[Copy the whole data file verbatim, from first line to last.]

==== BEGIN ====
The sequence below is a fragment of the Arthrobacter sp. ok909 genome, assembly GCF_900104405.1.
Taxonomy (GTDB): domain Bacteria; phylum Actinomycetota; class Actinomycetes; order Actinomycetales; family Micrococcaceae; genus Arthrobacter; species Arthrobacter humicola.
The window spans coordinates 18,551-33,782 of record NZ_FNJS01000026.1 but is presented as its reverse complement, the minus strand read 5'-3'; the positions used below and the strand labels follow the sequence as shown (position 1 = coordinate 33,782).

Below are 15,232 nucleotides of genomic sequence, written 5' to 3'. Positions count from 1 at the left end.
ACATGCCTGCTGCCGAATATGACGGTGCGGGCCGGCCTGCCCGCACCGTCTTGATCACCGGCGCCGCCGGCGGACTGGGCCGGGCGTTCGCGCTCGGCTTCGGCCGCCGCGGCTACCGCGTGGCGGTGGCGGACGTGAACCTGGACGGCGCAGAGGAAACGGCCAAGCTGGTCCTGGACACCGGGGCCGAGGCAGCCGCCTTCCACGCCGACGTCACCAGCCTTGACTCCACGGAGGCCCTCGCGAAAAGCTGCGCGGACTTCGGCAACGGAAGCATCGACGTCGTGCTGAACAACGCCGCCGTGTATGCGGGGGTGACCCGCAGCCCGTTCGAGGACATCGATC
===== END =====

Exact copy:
The sequence below is a fragment of the Arthrobacter sp. ok909 genome, assembly GCF_900104405.1.
Taxonomy (GTDB): domain Bacteria; phylum Actinomycetota; class Actinomycetes; order Actinomycetales; family Micrococcaceae; genus Arthrobacter; species Arthrobacter humicola.
The window spans coordinates 18,551-33,782 of record NZ_FNJS01000026.1 but is presented as its reverse complement, the minus strand read 5'-3'; the positions used below and the strand labels follow the sequence as shown (position 1 = coordinate 33,782).

Below are 15,232 nucleotides of genomic sequence, written 5' to 3'. Positions count from 1 at the left end.
ACATGCCTGCTGCCGAATATGACGGTGCGGGCCGGCCTGCCCGCACCGTCTTGATCACCGGCGCCGCCGGCGGACTGGGCCGGGCGTTCGCGCTCGGCTTCGGCCGCCGCGGCTACCGCGTGGCGGTGGCGGACGTGAACCTGGACGGCGCAGAGGAAACGGCCAAGCTGGTCCTGGACACCGGGGCCGAGGCAGCCGCCTTCCACGCCGACGTCACCAGCCTTGACTCCACGGAGGCCCTCGCGAAAAGCTGCGCGGACTTCGGCAACGGAAGCATCGACGTCGTGCTGAACAACGCCGCCGTGTATGCGGGGGTGACCCGCAGCCCGTTCGAGGACATCGATC